A BANK that issues notes is called a bank of circulation. The amount of notes that any bank has in circulation is usually called by bankers "the circulation" Banks of circulation, both in England and Scotland, have all of them had to sustain heavy accusations.
The most common charge against banks of circulation is, that they have issued an excessive amount of their notes; and thus have encouraged speculation, raised the price of commodities, and led to commercial convulsions similar to that of December, 1825.
Before entering upon the consideration of these charges, I shall point out the checks that operate against an overissue of notes.
I have already stated that similar accusations may be as justly advanced against banks of deposit as against banks of circulation; for to give increased motion to the currency has the same effect as to increase its amount. If a million of money be taken from the counting-houses of the merchants, and the tills of the shopkeepers, and lodged in the hands of a London banker, for him to employ in advancing loans or discounting bills, this has the same effect as though he issued for the same purposes a million of his own promissory notes. There is, however, one difference. The advances of a London banker are limited by the amount of his lodgments. If the money be not placed in his hands, he cannot issue it; and hence he may be regarded as merely an agent regulating the distribution of the previously existing currency. But the country banker having the power of making money, the amount of his advances is not subject to this restraint.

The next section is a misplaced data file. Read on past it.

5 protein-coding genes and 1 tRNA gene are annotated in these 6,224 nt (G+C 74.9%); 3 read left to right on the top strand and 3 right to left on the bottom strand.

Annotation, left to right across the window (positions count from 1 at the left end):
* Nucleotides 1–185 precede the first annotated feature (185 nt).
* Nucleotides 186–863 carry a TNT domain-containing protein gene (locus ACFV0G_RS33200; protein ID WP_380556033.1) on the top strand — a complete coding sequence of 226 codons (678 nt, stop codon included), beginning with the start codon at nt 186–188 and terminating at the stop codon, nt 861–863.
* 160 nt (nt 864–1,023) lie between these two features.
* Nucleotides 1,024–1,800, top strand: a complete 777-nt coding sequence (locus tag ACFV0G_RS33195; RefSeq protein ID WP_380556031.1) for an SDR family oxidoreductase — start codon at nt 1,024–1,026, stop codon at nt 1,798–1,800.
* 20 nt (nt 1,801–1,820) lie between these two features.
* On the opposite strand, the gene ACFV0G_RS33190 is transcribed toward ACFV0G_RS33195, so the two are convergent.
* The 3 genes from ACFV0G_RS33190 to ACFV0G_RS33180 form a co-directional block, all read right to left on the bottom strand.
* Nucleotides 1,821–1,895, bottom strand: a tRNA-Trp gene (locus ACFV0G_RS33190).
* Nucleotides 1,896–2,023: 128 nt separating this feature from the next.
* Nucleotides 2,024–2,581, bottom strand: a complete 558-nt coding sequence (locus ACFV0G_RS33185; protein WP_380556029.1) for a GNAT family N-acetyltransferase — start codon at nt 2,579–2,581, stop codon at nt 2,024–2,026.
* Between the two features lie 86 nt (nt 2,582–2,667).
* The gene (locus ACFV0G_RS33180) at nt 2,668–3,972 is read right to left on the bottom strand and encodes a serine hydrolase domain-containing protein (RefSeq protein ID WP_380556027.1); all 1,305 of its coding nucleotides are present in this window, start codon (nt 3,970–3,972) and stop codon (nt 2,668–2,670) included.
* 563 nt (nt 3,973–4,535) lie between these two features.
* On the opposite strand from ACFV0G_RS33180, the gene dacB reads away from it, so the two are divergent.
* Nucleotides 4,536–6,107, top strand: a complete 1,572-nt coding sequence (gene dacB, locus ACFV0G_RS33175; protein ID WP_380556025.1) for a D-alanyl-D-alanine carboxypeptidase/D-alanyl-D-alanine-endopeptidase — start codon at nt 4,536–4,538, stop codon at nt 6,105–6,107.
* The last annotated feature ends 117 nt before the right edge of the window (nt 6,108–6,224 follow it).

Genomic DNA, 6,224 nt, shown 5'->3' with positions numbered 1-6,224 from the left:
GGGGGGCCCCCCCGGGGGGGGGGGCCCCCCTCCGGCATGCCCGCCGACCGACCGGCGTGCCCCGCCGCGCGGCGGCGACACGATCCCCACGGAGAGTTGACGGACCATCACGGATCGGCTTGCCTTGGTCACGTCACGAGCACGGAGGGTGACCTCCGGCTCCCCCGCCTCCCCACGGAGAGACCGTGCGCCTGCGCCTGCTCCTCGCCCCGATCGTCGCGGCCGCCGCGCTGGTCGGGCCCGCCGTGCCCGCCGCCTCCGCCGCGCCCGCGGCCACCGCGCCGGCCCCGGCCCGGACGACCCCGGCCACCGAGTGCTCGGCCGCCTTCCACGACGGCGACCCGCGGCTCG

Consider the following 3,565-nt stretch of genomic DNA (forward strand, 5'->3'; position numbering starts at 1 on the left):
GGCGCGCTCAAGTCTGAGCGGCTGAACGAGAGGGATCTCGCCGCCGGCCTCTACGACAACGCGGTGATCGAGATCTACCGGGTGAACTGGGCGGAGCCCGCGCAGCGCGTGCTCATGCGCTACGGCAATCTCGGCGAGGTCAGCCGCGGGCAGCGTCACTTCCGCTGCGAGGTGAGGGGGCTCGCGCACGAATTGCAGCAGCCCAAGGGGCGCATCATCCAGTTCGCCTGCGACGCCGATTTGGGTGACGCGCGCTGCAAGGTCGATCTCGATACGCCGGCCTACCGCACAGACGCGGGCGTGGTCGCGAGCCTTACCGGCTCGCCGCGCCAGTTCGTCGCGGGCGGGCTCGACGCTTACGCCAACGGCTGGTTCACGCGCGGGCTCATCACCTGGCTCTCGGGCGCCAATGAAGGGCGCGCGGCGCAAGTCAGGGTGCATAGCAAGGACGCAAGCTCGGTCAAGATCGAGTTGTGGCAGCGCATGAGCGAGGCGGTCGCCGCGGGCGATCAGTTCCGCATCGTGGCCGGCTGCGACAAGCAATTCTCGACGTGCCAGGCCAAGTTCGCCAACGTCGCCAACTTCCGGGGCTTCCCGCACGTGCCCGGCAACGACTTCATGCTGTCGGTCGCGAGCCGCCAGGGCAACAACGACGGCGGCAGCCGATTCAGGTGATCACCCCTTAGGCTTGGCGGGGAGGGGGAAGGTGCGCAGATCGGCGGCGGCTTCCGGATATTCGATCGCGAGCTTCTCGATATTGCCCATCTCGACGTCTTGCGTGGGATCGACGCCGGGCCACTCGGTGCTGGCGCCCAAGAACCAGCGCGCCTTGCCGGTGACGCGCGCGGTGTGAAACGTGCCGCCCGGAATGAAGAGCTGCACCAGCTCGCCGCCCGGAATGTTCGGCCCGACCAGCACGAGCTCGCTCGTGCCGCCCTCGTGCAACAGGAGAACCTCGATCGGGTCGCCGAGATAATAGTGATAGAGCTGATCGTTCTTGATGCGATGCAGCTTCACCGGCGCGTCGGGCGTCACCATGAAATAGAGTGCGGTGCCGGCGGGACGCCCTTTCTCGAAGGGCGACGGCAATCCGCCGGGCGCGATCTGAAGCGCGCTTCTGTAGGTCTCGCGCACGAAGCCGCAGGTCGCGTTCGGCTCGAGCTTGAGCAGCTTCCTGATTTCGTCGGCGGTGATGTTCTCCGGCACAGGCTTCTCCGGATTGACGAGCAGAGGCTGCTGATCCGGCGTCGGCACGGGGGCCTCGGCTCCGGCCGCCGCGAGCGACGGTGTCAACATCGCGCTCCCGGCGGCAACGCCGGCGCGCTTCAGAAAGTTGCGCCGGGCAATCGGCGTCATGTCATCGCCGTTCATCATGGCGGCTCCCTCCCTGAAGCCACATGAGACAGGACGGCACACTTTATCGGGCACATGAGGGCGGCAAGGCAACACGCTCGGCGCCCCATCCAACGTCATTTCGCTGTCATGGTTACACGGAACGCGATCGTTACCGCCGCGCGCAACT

1 Owing to the operation of the Bank Charter Act of 1844, the number of banks of issue in England has fallen to thirty, possessing an authorized issue on 22nd Sept., 1906, of £1,582,184, and an actual circulation on that date of only £509,989. Much of what Gilbart says in this chapter has, therefore, lost a great deal of its interest.
But the amount of notes issued by a bank must be limited by the demand of its customers. No banker is so anxious to put his notes into circulation that he gives them away. He advances them either by way of loan or discount; and he always believes that the security on which he makes his advances is sufficiently ample. He expects that the money will be repaid with interest. It is true, that like other commercial men, he is sometimes deceived in his customers; and by placing too much confidence in them, he sustains losses. But this is a misfortune against which he is always anxious to guard. The issues of bankers are limited, therefore; on the one hand by the wants of the public, and on the other by the bankers' desire to protect their own interests.
A further check upon the issues of banks is, that all their notes are payable on demand. Although a banker has the power of issuing his notes to excess, either by advancing them as dead loans or on slender security, yet he has not the power of keeping them out; their remaining in circulation depends not on him, but on the public; and the uncertainty as to the time of their return for payment compels him to keep at all times a sufficient stock of money to meet the most extensive demand that is likely in the ordinary course of business to occur.
Another check upon an excessive issue of notes, is the system of exchanges that is carried on between the banks.